The Sokoke Forest Cat formerly known as the African Shorthair is a natural breed of the domestic cat. It is named after the Arabuko Sokoke National Forest, the environment from where the foundation was obtained. The cat is long-legged, short-coarse hair and a tabby coat. The cats are found in the coastal region of Kenya and are free-roaming, feral cats commonly referred to as kadzonzo.
This is a small to medium-sized brown antelope found in heavily wooded areas. The Duiker is a very shy, elusive creatures fond of hiding in dense covers. Even those that tend to live in more open areas are quick to disappear into thickets for protection.
The most common species of duiker in Kenya are the blue duiker and the black-fronted duiker. They are browsers eating leaves, shoots, seeds, fruits, bud and barks. They often flock birds and monkeys and take advantage of the fruits they drop.
This is a small antelope that is found in dense under bushes. They are reddish-brown darker in their backs than on their sides and legs that help them camouflage in dry grass. For protection, they keep still in the dry grass and when the predator is almost on top of them, they spring out and away they go into the under a bush. There are so many meat-eating animals that prey in the suni like lions, birds of prey, snakes etc.
This is a small antelope characterized by slightly raised back, long neck and limbs. They are active during the day living in small herds of up to four members. They are grazers and are known to prefer fresh grass.
Potto is a small primate that inhabits the canopy of rain forest in Africa. It is nocturnal and solely lives on trees sleeping during the day between the leaves and never descending from the tree.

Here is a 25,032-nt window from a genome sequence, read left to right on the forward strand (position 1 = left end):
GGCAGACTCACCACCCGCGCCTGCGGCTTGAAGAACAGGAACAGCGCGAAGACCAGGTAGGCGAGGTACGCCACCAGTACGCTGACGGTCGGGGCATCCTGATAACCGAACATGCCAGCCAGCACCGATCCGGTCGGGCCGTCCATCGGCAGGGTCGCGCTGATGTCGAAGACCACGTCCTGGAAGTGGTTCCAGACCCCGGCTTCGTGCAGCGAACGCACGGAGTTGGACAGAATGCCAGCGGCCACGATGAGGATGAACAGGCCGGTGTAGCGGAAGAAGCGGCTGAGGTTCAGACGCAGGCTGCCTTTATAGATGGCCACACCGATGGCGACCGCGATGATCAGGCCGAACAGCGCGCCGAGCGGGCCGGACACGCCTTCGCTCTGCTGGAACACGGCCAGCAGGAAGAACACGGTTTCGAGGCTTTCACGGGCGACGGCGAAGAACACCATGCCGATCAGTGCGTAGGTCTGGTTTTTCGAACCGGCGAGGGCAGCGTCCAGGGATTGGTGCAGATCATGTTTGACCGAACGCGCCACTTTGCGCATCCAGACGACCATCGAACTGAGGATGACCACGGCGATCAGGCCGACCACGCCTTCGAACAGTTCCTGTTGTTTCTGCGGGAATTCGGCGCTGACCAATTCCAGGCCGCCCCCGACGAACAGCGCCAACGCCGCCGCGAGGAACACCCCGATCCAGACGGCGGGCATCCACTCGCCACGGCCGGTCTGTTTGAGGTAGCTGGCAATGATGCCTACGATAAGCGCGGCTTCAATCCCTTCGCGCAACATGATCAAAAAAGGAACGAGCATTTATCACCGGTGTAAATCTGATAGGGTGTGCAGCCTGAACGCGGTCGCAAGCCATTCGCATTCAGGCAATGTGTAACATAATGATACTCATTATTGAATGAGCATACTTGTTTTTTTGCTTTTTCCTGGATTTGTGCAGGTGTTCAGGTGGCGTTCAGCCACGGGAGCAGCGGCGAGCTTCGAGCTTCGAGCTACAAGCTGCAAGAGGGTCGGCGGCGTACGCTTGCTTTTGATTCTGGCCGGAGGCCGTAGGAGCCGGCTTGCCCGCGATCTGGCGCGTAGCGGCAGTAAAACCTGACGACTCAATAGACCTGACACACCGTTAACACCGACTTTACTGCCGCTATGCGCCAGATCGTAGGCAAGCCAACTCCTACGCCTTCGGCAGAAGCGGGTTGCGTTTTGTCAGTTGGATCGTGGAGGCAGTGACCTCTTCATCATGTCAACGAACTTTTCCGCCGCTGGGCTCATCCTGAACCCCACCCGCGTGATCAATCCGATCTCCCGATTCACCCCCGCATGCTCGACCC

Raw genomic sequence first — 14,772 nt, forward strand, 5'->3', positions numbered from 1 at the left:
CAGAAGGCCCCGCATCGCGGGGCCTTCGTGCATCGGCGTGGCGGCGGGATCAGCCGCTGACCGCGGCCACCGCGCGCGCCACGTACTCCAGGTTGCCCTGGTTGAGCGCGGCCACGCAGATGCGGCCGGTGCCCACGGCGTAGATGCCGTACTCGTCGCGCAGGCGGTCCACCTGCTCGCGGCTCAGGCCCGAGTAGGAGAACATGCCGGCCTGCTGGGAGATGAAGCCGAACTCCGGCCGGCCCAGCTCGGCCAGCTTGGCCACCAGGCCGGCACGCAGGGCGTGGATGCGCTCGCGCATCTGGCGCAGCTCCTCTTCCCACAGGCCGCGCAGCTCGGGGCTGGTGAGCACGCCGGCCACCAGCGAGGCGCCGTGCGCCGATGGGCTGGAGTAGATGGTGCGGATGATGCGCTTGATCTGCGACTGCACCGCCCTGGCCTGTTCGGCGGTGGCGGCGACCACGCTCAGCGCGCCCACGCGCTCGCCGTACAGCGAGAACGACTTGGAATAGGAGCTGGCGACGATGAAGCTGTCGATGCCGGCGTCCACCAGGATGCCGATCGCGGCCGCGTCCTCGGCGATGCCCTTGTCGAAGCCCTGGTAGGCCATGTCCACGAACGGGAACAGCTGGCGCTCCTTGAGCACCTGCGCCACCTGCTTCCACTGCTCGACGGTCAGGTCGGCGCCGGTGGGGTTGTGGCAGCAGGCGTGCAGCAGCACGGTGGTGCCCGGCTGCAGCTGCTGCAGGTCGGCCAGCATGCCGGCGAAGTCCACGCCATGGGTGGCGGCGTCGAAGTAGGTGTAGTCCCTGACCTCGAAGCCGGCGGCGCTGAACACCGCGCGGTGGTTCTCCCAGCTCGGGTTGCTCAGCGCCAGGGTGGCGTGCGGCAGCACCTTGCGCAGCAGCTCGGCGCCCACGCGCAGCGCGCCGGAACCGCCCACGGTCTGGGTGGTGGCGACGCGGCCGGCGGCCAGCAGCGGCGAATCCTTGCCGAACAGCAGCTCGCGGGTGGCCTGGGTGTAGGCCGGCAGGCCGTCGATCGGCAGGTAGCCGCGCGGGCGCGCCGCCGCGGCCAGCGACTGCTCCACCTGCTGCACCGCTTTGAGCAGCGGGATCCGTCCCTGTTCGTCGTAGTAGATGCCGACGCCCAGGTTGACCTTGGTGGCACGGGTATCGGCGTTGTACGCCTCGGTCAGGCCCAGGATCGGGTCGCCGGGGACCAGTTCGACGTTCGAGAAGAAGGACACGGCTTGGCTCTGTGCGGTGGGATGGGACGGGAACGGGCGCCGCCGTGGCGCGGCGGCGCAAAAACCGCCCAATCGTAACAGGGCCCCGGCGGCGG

It is a quiet animal and moves slowly and carefully, always gripping a branch with at least two limbs. Their diet consists of fruit, tree gums and insects though they occasionally catch bats and small birds.
African Clawless Otter
African clawless otter also is known as the Cape otter is the largest freshwater species of the otter. They are found in nearly permanent water bodies in the Savannah and lowland forest areas. They are characterized by their partly webbed and clawless feet. Slow and rather clumsy on land, they build burrows in banks near water allowing for easy access to food and escape from predators. Their diet is mainly fish, crabs, frogs and worms.
Bats are the only mammals that have wings. They are nocturnal and reside in the forest and the Savannah where they roost together in colonies on trees.
Lizards also referred to as Agama, are small, long-tailed insectivorous that are found all over Africa. They originally lived in forests and bushes but have now adapted to live in villages and compounds where their habitat was cleared. They inhabit small spaces and only emerge to feed.
This is a venomous viper found in the Savannah and grasslands. It is responsible for causing the most snakebite fatalities due to its wide distribution, a frequent occurrence in highly populated areas and aggressive disposition. They rely on camouflage for protection and normally ambush prey.